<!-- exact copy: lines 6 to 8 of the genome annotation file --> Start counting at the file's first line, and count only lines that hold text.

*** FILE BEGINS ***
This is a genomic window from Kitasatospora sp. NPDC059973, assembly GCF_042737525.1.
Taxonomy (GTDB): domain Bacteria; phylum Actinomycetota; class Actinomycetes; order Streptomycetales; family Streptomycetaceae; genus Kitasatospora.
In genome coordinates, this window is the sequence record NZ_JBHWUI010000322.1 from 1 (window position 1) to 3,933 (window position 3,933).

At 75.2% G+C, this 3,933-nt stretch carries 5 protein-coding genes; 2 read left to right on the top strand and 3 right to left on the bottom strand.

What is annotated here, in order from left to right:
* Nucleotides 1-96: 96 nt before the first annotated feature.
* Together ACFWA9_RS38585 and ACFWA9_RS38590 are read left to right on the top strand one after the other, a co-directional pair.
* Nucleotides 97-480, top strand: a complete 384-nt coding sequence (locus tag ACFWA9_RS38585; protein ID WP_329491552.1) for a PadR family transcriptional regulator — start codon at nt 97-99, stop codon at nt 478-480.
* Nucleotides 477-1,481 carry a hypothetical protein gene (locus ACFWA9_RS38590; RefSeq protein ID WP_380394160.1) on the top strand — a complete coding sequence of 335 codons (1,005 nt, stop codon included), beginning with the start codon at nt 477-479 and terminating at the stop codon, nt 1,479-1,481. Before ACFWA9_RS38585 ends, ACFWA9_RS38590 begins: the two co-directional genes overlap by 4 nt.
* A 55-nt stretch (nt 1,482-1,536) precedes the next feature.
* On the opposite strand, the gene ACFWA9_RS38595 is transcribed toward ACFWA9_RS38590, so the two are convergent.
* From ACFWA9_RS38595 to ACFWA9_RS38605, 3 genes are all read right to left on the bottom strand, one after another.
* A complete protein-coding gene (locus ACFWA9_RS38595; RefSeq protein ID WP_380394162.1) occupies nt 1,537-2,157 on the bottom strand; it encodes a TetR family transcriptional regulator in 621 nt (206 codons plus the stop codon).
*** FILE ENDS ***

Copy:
* Nucleotides 1-96: 96 nt before the first annotated feature.
* Together ACFWA9_RS38585 and ACFWA9_RS38590 are read left to right on the top strand one after the other, a co-directional pair.
* Nucleotides 97-480, top strand: a complete 384-nt coding sequence (locus tag ACFWA9_RS38585; protein ID WP_329491552.1) for a PadR family transcriptional regulator — start codon at nt 97-99, stop codon at nt 478-480.